Inspired by stories shared by birth parents, adoptive parents, and adult adoptees, PPL explores the dark side of adoption, and the consequences illegal and unethical actions have on future family-life and the well-being of those affected by adoption.
Too many children are placed for the benefit of agencies and based on the demands of prospective adoptive parents.
Too many children are placed in inappropriate homes because the business interests of adoption agencies have higher priority than the safety of children.
PPL documents and archives cases where the child placement system did not work in the best interest of the child and we offer a platform for those who want to express their thoughts and feelings about the dark side of child adoption.
State Rep. Justin Harris (R-West Fork) used photos of a foster child his family was planning to adopt during his 2012 re-election campaign. The state Department of Human Services expressly prohibits the public use of photos or any other media that would compromise a foster child's anonymity.
Asked whether the Department of Human Services was aware Harris was using a foster child in campaign materials, DHS spokesperson Amy Webb said she couldn't comment specifically on Harris, but speaking generally, she said the agency would not allow such use.
"If we were made aware of a situation like you described, we would immediately call the foster or pre-adoptive parent and tell him to discontinue using the picture on any campaign material. We would not be comfortable with a foster child’s picture being used during a campaign. [DHS's Office of Policy and Legal Services, which according to department rules, has to approve public use of any media featuring a foster child] would not agree to that either."
LITTLE ROCK, AR - A state representative under fire for rehoming his adopted daughters with another family has blamed lack of support from the Arkansas Department of Human Services as the reason the children were rehomed. According to DHS records, Harris has received more than $4 million in public funds from DHS programs through his preschool since 2010.
State Representative Justin Harris, R-West Fork, rehomed his children with another NWA family after claiming behavior issues made it unsafe for his other children to live with the girls. One of the girls was later molested by Eric Cameron Francis, the man Harris sent the girls to live with. Francis was convicted in late 2014. Harris claimed that DHS had threatened him with child abandonment charges and was not supportive in his efforts to deal with the girls' behavior issues.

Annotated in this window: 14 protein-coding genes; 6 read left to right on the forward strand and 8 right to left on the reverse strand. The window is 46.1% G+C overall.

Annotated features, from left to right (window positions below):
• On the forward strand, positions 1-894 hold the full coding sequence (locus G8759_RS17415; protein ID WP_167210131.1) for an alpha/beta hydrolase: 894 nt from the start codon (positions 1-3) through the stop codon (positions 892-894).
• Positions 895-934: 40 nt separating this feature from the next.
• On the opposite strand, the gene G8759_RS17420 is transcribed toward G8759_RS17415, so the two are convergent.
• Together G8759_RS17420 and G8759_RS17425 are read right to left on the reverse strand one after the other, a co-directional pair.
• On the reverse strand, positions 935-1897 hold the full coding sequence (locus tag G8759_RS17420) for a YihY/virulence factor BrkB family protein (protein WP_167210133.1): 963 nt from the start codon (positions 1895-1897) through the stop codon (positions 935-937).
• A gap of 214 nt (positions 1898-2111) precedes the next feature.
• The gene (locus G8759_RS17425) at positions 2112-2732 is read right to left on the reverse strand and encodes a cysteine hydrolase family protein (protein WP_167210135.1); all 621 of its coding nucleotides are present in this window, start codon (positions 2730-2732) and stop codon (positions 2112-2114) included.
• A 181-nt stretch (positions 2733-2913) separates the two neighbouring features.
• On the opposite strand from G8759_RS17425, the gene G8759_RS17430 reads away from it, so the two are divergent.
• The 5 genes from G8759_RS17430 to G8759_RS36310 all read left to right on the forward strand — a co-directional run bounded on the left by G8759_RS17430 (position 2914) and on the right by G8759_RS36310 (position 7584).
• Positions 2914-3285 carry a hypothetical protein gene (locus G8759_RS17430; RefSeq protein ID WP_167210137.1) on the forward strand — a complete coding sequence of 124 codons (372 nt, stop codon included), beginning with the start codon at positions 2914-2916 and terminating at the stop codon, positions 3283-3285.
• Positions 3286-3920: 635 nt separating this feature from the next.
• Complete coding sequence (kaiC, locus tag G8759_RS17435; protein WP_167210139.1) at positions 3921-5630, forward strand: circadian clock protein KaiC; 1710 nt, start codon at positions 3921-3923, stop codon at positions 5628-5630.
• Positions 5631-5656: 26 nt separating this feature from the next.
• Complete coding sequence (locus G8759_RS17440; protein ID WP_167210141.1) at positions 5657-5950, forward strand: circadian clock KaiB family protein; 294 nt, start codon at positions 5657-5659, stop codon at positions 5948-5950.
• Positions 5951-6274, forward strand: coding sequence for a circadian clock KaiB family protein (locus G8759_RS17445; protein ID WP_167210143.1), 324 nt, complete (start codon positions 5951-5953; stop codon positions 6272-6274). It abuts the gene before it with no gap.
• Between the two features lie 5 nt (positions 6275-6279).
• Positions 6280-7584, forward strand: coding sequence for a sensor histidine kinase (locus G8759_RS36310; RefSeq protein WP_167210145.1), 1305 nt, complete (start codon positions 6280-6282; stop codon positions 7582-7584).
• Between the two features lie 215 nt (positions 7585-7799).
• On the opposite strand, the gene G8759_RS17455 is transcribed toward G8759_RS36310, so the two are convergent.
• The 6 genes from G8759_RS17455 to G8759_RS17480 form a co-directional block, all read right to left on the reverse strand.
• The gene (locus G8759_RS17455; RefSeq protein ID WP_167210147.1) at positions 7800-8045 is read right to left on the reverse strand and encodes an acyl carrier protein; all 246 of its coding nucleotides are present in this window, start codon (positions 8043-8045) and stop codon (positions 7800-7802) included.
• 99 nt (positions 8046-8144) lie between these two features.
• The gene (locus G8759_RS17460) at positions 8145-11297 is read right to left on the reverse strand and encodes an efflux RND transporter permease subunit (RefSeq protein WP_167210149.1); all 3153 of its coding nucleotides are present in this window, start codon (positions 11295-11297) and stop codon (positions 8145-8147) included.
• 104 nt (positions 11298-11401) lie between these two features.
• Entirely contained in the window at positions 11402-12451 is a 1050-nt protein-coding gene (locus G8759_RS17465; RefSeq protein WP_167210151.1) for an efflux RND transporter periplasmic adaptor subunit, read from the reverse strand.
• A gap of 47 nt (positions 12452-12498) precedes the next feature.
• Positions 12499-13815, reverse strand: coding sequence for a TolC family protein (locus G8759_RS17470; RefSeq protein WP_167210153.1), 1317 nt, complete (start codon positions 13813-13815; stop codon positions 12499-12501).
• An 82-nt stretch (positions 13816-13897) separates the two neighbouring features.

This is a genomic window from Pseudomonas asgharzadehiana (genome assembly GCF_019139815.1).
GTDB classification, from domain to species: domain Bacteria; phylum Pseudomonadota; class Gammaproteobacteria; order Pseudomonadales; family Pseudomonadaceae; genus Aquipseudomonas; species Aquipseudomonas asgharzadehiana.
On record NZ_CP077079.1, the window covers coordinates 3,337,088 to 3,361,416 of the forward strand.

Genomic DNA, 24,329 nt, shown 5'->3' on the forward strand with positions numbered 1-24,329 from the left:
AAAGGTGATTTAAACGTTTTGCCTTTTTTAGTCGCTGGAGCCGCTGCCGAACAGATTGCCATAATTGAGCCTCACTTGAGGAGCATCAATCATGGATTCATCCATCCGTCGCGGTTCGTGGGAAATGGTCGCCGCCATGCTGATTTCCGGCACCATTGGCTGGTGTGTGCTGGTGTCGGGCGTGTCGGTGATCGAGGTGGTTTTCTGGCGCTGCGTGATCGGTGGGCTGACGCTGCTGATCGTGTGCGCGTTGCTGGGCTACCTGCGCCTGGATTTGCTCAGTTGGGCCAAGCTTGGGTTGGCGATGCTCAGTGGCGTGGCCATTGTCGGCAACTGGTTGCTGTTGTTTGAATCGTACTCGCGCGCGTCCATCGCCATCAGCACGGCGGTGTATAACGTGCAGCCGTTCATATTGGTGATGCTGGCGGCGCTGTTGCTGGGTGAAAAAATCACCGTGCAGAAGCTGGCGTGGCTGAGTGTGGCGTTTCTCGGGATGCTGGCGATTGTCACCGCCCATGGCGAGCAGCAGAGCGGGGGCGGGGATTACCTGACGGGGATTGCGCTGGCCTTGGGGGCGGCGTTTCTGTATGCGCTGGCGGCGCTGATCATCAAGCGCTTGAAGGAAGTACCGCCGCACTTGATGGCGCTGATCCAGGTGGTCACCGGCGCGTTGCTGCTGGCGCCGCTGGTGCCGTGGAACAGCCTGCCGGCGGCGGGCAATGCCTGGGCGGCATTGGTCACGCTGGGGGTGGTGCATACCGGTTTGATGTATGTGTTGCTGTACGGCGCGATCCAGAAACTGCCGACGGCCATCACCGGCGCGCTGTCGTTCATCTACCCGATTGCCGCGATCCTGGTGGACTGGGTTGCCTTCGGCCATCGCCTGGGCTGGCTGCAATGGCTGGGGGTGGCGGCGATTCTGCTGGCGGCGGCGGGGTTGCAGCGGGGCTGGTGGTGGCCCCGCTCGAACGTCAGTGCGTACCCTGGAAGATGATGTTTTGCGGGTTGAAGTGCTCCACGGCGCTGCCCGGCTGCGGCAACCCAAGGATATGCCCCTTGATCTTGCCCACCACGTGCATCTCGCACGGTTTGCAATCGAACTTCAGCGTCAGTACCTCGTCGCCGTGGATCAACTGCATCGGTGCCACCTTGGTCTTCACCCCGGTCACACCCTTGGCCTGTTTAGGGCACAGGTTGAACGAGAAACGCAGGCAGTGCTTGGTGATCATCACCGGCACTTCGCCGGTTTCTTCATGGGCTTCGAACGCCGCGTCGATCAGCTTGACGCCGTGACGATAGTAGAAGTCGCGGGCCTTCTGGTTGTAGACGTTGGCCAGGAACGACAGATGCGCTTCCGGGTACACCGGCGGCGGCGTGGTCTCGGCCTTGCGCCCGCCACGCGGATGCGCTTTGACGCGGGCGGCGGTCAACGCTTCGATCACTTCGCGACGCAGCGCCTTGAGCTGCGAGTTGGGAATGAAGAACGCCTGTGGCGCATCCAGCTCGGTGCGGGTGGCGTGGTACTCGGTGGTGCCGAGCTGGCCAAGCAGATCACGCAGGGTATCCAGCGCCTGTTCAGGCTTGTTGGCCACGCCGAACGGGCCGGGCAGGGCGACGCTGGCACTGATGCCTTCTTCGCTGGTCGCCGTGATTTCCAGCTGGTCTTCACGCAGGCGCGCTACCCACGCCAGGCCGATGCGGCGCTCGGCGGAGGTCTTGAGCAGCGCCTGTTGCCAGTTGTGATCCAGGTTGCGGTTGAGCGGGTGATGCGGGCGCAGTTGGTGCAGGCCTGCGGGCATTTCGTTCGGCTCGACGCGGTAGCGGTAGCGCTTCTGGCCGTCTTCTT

Citing the privacy of the children involved, DHS has said it cannot comment on the adoption or the claims Harris has made. Other individuals who know the girls and had served as foster parents for them contest Harris's descriptions and say Harris thwarted their offers for help.
A reader from Northwest Arkansas passes along this series of screenshots from a Facebook exchange with Arkansas Secretary of State Mark Martin about the adoption and "rehoming" of two young girls adopted by Rep. Justin Harris (R-West Fork), which was the subject of our cover story this week.
The reader, who asked to remain anonymous, told me she does not know Martin and has never personally interacted with him in the past, but when a mutual Facebook friend posted the Arkansas Times story, she (the reader) became drawn into a back-and-forth with the Secretary of State.
She said she thinks Harris should resign and criticized him for his "self-pity" and refusal to accept blame. But, she also said (like many others who have responded to this story) that she has little faith in DHS and can believe their account may not be the whole truth.
Enter Martin. He replied to the reader's comment, saying she was "making a judgement based upon misinformation by a vile socialist anti-Christian propaganda blog about one of the most righteous seeming, humble, and gentle men I have ever met in my life."
Rep. Justin Harris blames DHS for the fallout related to his adoption of three young girls, but sources familiar with the situation contradict his story and paint a troubling picture of the adoption process and the girls' time in the Harris household.
By Benjamin Hardy
An emotional Rep. Justin Harris (R-West Fork), his wife at his side, told reporters at a press conference last week that he sent his two adopted daughters to live with another family, where one of them was later sexually abused, because he would have faced abandonment charges by the state.